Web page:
Are Annual Exams Really Necessary?
Reposted from VetStreet, BY DR. ANDY ROARK DVM, MS
In a much-discussed New York Times article titled "Let’s (Not) Get Physicals," a physician reporter named Elisabeth Rosenthal argued that annual physical examinations for human patients are pointless. She cited a Canadian government task force recommendation to abandon annual physical examinations because they are “nonspecific,” “inefficient” and “potentially harmful” (in that they may lead to unnecessary tests). The task force said examinations should be replaced with intermittent screening tests for age- and risk-specific conditions (mammograms, Pap tests, etc.). Dr. Rosenthal argued that this logic is sound in the United States as well.
Scrutiny of annual physical examinations for people does not come as a surprise. Health care costs are soaring, and research consistently shows annual physicals don’t save lives. Most treatment is started because a patient feels sick and comes to the doctor — not because of findings in a routine examination.
So, do these human-side rumblings mean that we should re-evaluate the annual or biannual examinations that veterinarians recommend for pets? Are those trips to the vet with seemingly happy, healthy pets really worth the stress and effort for all involved? I’ve asked myself those questions repeatedly. Here are the key points I always return to.
Patient Risks and Lifestyles Change
The strongest argument I have heard for continuing annual physical examinations on the human side of medicine has nothing to do with taking temperatures, running lab tests, listening to chests or asking patients to turn their heads and cough. The single most important reason for a physical examination is making time to review patients’ medical histories and to discuss health risks associated with their individual lifestyles and activities.
Likewise, these discussions in regard to pets have great benefit, I believe. Vaccination decisions, food choices, exercise routines, parasite control products and behavioral training measures should all be based on each pet’s lifestyle. The activities that your pet participates in, the environment where he or she lives and his or her specific health risks all change over time and with age. These issues need to be reviewed with a veterinarian on a regular basis to help ensure long-term wellness.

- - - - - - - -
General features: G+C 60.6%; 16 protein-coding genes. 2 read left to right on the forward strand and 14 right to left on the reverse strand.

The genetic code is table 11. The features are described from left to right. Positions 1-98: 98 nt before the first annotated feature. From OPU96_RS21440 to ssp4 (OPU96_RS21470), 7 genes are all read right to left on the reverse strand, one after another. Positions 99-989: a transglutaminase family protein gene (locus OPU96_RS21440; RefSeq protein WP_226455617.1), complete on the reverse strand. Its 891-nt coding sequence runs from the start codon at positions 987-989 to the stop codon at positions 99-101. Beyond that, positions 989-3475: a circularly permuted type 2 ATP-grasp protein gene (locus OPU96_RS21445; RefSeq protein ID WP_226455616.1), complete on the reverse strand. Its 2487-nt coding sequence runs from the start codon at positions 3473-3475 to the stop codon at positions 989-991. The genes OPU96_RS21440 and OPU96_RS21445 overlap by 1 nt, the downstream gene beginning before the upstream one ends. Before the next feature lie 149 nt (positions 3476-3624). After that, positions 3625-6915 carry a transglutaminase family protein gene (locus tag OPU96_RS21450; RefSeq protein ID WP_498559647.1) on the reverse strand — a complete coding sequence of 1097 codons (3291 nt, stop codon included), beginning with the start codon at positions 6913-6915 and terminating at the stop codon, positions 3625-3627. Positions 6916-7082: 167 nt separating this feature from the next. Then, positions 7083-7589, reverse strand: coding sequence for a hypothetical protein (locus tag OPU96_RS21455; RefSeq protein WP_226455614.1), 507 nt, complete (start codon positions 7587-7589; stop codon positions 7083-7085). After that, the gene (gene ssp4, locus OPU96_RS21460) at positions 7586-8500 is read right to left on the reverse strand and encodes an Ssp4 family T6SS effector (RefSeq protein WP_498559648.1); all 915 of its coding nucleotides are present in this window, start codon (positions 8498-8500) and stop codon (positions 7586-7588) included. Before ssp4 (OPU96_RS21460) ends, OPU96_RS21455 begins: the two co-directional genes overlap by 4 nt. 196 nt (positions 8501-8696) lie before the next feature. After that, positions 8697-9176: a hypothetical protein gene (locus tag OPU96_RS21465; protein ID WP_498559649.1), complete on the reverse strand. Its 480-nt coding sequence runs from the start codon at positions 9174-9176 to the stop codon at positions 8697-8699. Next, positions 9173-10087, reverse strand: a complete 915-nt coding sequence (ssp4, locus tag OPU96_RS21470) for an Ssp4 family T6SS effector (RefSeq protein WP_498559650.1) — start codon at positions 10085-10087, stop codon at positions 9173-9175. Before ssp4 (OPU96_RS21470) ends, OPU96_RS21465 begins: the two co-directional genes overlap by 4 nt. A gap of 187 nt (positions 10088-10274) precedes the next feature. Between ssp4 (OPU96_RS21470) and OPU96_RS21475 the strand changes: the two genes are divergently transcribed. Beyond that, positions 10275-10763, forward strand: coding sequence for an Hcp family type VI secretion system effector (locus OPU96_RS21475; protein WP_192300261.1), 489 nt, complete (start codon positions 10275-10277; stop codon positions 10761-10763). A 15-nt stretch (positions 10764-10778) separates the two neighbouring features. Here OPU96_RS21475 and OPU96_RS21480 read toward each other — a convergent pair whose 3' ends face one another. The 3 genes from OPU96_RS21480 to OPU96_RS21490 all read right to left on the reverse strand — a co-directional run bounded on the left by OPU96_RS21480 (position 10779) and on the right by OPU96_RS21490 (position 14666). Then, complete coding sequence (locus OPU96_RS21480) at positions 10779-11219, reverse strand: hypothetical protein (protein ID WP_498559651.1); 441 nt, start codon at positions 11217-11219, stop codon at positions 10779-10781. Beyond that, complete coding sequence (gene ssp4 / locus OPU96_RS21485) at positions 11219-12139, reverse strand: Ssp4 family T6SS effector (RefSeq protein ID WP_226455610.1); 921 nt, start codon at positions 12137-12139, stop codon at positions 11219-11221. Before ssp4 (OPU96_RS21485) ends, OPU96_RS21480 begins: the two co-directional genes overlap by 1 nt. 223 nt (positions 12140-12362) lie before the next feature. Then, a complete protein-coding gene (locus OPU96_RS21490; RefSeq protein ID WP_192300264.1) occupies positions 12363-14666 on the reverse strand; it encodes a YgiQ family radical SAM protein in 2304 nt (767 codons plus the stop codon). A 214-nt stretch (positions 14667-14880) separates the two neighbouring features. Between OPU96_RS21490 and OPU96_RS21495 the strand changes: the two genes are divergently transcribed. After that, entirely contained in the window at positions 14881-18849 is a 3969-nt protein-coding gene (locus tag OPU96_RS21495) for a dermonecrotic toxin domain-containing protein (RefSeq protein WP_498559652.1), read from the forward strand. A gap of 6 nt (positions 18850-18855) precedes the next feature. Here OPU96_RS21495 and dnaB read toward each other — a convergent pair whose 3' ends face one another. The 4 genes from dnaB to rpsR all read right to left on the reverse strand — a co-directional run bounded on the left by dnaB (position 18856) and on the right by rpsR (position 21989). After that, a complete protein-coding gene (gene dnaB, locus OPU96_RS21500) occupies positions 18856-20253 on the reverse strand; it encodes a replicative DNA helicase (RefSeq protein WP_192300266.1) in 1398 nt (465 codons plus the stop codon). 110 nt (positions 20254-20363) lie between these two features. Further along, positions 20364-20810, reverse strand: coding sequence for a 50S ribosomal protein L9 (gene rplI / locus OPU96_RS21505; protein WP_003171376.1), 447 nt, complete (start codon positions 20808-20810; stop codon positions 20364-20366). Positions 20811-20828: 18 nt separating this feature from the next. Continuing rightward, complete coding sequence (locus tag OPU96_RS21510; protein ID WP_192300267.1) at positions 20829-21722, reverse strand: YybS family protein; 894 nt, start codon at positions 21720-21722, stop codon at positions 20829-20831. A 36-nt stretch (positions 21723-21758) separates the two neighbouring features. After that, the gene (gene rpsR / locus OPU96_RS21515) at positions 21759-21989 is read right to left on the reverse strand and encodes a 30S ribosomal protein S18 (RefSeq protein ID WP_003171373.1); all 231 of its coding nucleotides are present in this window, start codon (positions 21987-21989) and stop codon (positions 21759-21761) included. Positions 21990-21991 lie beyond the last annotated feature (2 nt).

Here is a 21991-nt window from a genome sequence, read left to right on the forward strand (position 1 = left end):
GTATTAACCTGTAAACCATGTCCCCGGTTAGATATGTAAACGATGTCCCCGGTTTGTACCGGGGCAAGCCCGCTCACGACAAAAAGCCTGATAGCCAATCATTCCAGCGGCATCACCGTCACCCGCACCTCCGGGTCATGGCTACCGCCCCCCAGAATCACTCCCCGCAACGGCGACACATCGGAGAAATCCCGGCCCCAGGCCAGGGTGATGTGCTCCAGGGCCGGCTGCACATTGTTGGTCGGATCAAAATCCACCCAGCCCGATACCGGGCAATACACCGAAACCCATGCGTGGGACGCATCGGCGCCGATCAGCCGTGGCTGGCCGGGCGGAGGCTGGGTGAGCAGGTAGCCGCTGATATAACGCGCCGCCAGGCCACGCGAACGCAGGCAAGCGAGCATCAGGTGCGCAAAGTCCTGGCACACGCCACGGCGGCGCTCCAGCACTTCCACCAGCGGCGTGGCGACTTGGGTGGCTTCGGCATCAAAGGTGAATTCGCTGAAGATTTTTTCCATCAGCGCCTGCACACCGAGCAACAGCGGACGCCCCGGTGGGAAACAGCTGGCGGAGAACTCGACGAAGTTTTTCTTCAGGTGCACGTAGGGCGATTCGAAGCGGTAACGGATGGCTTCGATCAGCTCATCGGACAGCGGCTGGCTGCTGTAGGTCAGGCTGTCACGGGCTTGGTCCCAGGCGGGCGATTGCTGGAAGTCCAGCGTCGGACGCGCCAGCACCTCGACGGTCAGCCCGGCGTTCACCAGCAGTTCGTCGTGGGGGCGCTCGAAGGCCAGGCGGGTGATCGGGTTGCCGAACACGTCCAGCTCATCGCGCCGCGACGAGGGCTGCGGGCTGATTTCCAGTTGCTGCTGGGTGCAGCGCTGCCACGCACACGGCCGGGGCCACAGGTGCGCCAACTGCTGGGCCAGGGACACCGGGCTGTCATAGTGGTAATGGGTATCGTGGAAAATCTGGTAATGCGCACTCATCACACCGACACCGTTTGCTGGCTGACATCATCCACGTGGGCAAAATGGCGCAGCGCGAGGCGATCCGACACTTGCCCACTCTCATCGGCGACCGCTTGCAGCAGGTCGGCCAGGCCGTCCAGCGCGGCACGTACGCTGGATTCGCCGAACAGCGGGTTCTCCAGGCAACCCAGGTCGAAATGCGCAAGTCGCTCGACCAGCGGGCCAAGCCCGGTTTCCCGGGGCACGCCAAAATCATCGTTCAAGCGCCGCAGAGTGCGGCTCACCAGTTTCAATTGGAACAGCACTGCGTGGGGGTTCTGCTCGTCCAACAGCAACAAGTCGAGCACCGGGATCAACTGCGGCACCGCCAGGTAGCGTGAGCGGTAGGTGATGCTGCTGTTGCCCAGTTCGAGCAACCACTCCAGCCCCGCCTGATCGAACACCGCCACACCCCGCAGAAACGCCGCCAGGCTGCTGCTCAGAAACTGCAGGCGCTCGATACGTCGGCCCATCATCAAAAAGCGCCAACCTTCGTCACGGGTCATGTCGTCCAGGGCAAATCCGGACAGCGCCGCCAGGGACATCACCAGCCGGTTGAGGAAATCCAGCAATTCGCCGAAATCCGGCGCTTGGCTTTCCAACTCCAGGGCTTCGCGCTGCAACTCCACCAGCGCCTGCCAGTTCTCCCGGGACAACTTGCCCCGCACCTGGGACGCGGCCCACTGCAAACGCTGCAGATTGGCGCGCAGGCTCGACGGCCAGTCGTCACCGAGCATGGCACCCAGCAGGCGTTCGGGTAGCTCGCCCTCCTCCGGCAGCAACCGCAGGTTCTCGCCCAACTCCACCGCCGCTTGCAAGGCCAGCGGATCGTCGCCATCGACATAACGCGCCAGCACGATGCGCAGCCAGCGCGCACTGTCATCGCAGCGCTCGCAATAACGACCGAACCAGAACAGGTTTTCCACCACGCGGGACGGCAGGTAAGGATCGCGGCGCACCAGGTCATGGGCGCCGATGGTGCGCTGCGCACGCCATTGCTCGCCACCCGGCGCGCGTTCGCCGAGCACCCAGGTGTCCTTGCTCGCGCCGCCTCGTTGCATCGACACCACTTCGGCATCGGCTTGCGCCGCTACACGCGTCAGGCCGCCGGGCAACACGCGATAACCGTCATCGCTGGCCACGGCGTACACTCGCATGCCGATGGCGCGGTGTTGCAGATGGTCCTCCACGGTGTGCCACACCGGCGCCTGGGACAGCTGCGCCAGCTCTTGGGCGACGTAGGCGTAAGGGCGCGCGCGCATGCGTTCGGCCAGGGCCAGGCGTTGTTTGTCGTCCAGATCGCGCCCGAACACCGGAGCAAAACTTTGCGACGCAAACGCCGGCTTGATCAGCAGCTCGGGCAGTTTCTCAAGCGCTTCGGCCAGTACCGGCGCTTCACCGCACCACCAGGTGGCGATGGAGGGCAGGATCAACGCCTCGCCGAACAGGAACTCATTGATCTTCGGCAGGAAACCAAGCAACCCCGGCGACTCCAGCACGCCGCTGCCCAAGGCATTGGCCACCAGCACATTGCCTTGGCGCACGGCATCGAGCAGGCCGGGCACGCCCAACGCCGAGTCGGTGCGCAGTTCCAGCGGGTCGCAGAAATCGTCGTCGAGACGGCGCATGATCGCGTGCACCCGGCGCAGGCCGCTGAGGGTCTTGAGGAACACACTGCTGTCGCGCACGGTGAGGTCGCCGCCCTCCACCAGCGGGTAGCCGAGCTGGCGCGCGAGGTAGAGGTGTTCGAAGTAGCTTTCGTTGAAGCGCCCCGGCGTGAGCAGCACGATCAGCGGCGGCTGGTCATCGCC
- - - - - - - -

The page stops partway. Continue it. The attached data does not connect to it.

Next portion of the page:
Understanding what is “normal” for a pet is of great importance when veterinarians are faced with potentially abnormal findings. When I treat patients who have not been to a veterinarian for extended periods of time, I find myself wondering things like “Is this pet losing weight? If so, how much?” and “Are these blood chemistry levels increasing?” The unfortunate truth is that if no one has investigated or recorded these values previously, I don’t have any basis for comparison. That makes finding meaningful health trends more difficult. Having routine examinations helps establish a normal baseline for each pet, making it much more obvious when something happens that is abnormal.
Managing Canine Joint PainWinter is definitely a more common time to start noticing joint pain and discomfort in your pet. Your dog may experience a more difficult time getting up, or down, may have more difficulty on slick, slippery surfaces, or stairs, or seem stiff after resting. Arthritis is the most common cause of these signs. The most common type of canine arthritis is degenerative joint disease, affected approximately 1 out of every 5 dogs in the united states.
Osteoarthritis occurs when the cartilage cushion protecting the bone surface in the joints is degraded and destroyed. This causes friction, and leads to pain, and ultimately decreased mobility. The most commonly affected joints in the dog are the hips, elbows, lower back, knees and wrists. The common factors that can lead to a dog developing arthritis include aging, joint disorders such as hip dysplasia, repeated injuries or trauma, high activity levels, obesity, and some metabolic disorders such as diabetes or Cushing’s disease.Common canine symptoms of arthritis can include stiffness, limping, changes in activity or appetite, reluctance to walk, run or climb stairs, and sometimes behavioral changes and irritability. Often, owners are not even aware that their pet is suffering from arthritis, but a veterinarian can often diagnosis arthritis based on your dog’s age, medical history, and a physical exam. X-rays of the joints may be necessary to determine severity of disease.